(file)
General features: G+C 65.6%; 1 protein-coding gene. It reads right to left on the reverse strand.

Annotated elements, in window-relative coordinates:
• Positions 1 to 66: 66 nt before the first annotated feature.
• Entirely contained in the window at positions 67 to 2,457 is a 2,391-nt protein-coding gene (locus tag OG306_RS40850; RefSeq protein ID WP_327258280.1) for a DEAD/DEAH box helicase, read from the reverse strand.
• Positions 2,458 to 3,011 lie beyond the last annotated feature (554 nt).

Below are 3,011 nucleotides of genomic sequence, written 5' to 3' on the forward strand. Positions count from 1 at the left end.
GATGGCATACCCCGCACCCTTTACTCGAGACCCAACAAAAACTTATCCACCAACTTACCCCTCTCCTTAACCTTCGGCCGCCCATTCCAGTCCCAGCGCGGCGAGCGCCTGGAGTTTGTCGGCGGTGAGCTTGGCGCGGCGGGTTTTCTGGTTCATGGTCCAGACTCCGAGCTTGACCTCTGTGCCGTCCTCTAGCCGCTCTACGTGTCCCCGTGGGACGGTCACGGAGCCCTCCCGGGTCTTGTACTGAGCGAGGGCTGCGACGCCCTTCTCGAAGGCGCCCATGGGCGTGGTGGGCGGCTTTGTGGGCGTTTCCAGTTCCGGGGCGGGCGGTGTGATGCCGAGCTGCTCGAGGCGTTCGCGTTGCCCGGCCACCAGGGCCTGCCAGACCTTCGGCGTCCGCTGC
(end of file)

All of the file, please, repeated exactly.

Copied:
General features: G+C 65.6%; 1 protein-coding gene. It reads right to left on the reverse strand.

Annotated elements, in window-relative coordinates:
• Positions 1 to 66: 66 nt before the first annotated feature.
• Entirely contained in the window at positions 67 to 2,457 is a 2,391-nt protein-coding gene (locus tag OG306_RS40850; RefSeq protein ID WP_327258280.1) for a DEAD/DEAH box helicase, read from the reverse strand.
• Positions 2,458 to 3,011 lie beyond the last annotated feature (554 nt).

Below are 3,011 nucleotides of genomic sequence, written 5' to 3' on the forward strand. Positions count from 1 at the left end.
GATGGCATACCCCGCACCCTTTACTCGAGACCCAACAAAAACTTATCCACCAACTTACCCCTCTCCTTAACCTTCGGCCGCCCATTCCAGTCCCAGCGCGGCGAGCGCCTGGAGTTTGTCGGCGGTGAGCTTGGCGCGGCGGGTTTTCTGGTTCATGGTCCAGACTCCGAGCTTGACCTCTGTGCCGTCCTCTAGCCGCTCTACGTGTCCCCGTGGGACGGTCACGGAGCCCTCCCGGGTCTTGTACTGAGCGAGGGCTGCGACGCCCTTCTCGAAGGCGCCCATGGGCGTGGTGGGCGGCTTTGTGGGCGTTTCCAGTTCCGGGGCGGGCGGTGTGATGCCGAGCTGCTCGAGGCGTTCGCGTTGCCCGGCCACCAGGGCCTGCCAGACCTTCGGCGTCCGCTGC